EVI1 carboxy-terminal phosphorylation is ATM-mediated and sustains transcriptional modulation and self-renewal via enhanced CtBP1 association

Roberto Paredes, Marion Schneider, Frederick Stevens, Daniel White, Andrew J.K. Williamson , Joanne Muter, Stella Pearson, James Kelly, Kathleen Connors, Daniel Wiseman, John Chadwick, Harald Loffler, Hsiang Ying Teng, Simon Lovell, Richard Unwin, Henri J. Van De Vrugt, Helen Smith, Olga Kustikova, A. Schambach, Timothy SomervailleAndrew Pierce, Anthony Whetton, Stefan Meyer

Research output: Contribution to journalArticlepeer-review


The transcriptional regulator EVI1 has an essential role in early hematopoiesis and development. However, aberrantly high expression of EVI1 has potent oncogenic properties and confers poor prognosis and chemo-resistance in leukemia and solid tumors. To investigate to what extent EVI1 function might be regulated by post-translational modifications we carried out mass spectrometry- and antibody-based analyses and uncovered an ATM-mediated double phosphorylation of EVI1 at the carboxy-terminal S858/S860 SQS motif. In the presence of genotoxic stress EVI1-WT (SQS), but not site mutated EVI1-AQA was able to maintain transcriptional patterns and transformation potency, while under standard conditions carboxy-terminal mutation had no effect. Maintenance of hematopoietic progenitor cell clonogenic potential was profoundly impaired with EVI1-AQA compared with EVI1-WT, in particular in the presence of genotoxic stress. Exploring mechanistic events underlying these observations, we showed that after genotoxic stress EVI1-WT, but not EVI1-AQA increased its level of association with its functionally essential interaction partner CtBP1, implying a role for ATM in regulating EVI1 protein interactions via phosphorylation. This aspect of EVI1 regulation is therapeutically relevant, as chemotherapy-induced genotoxicity might detrimentally sustain EVI1 function via stress response mediated phosphorylation, and ATM-inhibition might be of specific targeted benefit in EVI1-overexpressing malignancies.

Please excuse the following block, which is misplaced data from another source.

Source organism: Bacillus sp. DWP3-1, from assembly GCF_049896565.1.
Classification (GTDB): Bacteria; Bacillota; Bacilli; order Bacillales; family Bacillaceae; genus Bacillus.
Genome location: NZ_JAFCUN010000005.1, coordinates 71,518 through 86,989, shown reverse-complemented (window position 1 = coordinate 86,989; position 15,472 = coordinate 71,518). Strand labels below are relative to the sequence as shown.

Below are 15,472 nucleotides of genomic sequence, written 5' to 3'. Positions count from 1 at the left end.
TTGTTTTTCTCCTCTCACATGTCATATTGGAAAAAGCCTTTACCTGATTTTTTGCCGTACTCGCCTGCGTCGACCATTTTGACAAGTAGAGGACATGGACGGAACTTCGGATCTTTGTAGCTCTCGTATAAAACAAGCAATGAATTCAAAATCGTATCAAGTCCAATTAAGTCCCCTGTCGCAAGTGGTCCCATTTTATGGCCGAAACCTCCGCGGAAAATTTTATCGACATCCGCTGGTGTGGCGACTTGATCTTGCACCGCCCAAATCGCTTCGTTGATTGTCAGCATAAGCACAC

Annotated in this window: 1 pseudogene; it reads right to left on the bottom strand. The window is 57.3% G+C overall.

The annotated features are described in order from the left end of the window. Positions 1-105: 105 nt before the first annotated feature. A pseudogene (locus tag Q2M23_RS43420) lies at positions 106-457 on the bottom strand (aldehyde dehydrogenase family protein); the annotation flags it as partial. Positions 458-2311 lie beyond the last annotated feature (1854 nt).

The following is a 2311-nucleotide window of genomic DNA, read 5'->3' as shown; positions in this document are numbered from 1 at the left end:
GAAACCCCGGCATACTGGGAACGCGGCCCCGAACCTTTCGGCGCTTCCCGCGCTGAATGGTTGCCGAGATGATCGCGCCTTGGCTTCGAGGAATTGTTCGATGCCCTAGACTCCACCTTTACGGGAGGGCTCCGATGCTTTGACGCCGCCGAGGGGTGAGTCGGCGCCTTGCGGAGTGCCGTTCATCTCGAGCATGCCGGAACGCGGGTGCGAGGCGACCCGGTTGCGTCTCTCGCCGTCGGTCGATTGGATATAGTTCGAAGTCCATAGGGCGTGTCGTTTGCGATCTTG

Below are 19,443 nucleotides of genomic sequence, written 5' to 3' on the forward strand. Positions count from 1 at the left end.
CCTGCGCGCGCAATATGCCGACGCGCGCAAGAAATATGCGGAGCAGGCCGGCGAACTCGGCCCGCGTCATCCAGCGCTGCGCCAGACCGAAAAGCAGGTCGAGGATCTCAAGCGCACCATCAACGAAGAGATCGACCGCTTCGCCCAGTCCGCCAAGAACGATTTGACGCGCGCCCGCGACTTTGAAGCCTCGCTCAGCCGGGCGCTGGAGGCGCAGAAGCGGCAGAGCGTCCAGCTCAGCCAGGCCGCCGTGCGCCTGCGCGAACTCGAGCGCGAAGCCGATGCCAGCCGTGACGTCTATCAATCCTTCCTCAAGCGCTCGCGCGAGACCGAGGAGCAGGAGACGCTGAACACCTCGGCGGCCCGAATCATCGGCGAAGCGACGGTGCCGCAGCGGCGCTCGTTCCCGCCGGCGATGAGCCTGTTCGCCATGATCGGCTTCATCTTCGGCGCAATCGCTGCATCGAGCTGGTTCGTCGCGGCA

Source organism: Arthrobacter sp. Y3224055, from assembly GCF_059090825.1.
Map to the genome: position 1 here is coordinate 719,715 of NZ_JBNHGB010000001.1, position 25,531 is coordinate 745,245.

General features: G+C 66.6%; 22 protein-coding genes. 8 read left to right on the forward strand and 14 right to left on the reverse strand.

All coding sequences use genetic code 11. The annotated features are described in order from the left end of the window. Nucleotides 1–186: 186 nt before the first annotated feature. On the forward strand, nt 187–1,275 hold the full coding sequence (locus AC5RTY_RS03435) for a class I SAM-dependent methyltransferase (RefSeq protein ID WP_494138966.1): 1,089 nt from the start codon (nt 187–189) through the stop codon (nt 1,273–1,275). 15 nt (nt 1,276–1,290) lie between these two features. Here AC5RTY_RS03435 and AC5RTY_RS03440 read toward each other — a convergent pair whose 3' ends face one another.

Original languageEnglish
Pages (from-to)7662-7674
JournalNucleic acids research
Issue number15
Early online date25 Jun 2018
Publication statusPublished - 6 Sept 2018

Research Beacons, Institutes and Platforms

  • Manchester Institute for Collaborative Research on Ageing
  • Manchester Cancer Research Centre


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